PPP GDP is gross domestic product converted to international dollars using purchasing power parity rates. An international dollar has the same purchasing power over GDP as the U.S. dollar has in the United States. GDP at purchaser’s prices is the sum of gross value added by all resident producers in the economy plus any product taxes and minus any subsidies not included in the value of the products. It is calculated without making deductions for depreciation of fabricated assets or for depletion and degradation of natural resources.
Compared to the United Sates Association of American Medical Colleges numbers on physician salaries, $220,196 per year, Ghanaian doctors are making quite simply a titan sum especially at the back of paying close to nothing for their education.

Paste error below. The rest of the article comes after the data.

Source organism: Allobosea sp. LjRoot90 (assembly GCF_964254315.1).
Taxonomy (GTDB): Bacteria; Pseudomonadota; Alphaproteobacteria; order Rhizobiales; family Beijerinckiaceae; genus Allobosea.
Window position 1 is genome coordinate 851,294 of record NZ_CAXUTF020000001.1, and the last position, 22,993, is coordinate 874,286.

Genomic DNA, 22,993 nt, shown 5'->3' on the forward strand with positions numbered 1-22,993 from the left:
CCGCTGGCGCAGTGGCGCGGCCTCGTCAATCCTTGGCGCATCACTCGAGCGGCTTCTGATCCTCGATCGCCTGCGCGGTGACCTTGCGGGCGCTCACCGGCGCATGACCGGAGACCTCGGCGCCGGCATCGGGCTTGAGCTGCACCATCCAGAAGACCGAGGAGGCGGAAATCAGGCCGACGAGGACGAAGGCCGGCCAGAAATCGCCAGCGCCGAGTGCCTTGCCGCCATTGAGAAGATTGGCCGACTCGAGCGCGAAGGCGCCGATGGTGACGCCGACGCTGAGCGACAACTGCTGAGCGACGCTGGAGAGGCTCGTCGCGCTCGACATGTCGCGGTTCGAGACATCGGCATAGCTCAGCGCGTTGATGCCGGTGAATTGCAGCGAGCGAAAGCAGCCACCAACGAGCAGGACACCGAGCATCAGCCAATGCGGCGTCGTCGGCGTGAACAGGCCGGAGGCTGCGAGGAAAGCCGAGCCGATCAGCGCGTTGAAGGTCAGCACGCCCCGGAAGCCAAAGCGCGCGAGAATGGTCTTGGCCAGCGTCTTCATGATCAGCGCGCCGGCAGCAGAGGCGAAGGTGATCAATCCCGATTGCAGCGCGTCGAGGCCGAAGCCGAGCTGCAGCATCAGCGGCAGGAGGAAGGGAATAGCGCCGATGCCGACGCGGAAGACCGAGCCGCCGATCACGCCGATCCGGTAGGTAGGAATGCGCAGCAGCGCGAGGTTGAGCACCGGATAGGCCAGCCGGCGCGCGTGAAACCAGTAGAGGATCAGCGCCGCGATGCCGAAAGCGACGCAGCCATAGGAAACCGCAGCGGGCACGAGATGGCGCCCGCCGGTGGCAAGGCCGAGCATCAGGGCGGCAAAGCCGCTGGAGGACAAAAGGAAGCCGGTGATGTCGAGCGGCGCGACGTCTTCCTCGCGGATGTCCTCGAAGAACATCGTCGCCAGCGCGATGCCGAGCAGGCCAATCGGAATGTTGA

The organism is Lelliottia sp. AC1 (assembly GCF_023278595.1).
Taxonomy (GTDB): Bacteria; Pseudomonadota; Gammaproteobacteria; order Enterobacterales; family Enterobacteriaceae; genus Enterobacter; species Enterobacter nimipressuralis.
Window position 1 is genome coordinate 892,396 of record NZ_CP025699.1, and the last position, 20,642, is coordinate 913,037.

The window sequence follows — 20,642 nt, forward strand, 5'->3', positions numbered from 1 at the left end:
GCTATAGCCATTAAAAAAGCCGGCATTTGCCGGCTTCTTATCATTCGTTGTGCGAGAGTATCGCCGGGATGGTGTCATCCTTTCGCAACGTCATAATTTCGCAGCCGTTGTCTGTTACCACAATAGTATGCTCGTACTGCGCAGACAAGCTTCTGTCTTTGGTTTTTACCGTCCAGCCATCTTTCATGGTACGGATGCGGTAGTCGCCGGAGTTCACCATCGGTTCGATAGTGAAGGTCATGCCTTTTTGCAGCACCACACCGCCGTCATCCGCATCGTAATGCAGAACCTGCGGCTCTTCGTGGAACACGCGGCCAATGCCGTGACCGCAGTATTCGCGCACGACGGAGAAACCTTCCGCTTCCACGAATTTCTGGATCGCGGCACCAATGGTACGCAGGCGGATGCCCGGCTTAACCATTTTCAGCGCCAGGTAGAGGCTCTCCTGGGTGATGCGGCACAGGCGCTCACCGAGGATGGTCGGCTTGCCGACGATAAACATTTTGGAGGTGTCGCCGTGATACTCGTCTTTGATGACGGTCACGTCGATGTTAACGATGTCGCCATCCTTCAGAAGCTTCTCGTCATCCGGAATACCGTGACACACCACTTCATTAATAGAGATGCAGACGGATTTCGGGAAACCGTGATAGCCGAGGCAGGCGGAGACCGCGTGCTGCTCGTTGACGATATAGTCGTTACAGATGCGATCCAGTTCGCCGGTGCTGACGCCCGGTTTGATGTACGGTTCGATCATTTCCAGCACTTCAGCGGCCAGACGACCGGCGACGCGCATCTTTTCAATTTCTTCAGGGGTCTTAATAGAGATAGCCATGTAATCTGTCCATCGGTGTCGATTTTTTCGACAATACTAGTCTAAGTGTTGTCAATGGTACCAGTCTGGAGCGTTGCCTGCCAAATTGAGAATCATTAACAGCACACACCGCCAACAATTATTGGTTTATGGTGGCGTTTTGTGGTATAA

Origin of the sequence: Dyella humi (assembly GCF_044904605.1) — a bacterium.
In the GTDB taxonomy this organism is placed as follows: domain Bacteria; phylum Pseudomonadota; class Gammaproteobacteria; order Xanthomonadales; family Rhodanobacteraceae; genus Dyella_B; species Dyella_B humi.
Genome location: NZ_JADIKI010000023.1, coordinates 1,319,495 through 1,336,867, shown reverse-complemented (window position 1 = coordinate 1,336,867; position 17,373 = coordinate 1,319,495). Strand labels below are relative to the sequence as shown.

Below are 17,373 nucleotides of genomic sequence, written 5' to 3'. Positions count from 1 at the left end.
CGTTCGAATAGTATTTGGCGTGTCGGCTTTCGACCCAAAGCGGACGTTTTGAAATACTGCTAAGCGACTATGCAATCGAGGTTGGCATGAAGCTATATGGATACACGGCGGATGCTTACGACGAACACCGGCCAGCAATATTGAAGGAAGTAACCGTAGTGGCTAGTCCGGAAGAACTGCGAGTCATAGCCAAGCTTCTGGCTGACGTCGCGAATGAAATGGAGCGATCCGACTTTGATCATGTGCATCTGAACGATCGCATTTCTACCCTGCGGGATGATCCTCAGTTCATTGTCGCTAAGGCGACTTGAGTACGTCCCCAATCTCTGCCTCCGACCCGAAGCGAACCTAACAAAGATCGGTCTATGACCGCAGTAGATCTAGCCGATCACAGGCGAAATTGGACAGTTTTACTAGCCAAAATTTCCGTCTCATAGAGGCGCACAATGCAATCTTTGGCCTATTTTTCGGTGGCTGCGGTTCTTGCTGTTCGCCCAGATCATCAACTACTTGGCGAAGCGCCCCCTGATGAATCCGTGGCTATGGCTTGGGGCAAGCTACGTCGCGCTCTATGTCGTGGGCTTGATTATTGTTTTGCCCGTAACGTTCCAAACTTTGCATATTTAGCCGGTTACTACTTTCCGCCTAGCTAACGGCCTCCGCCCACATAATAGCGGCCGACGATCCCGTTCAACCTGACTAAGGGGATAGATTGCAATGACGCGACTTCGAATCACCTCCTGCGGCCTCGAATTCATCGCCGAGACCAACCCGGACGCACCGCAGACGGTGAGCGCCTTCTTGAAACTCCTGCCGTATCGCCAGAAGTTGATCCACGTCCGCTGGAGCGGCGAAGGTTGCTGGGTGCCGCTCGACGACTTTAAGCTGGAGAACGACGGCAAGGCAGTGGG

Essentially they are fat cows walking around with every trimming of the taxpayer at their behest. They are educated and paid by the taxpayer.
But, these Ghanaian doctors cannot seem to understand their responsibility to society – the social responsibility needed in this equation is missing. Some run away with the expensive education to the United States in the name of better working conditions at the sheer cost and detriment of the Ghanaian taxpayer!
Is that not unfair?
If there was any sense of morality left in these greedy medical doctors, they would apologize to the average Ghanaian for causing so much pain with their ungodly random strikes and disrespect for the hand that made them and continues to feed them.
Perhaps it is time for medical students to pay in full for their education. The taxpayer will be happy to loan them the money with 6% interest. Only then can they ask the government for higher and higher salaries.
Only then! But as it stands, they are greedy, inglorious and ungrateful.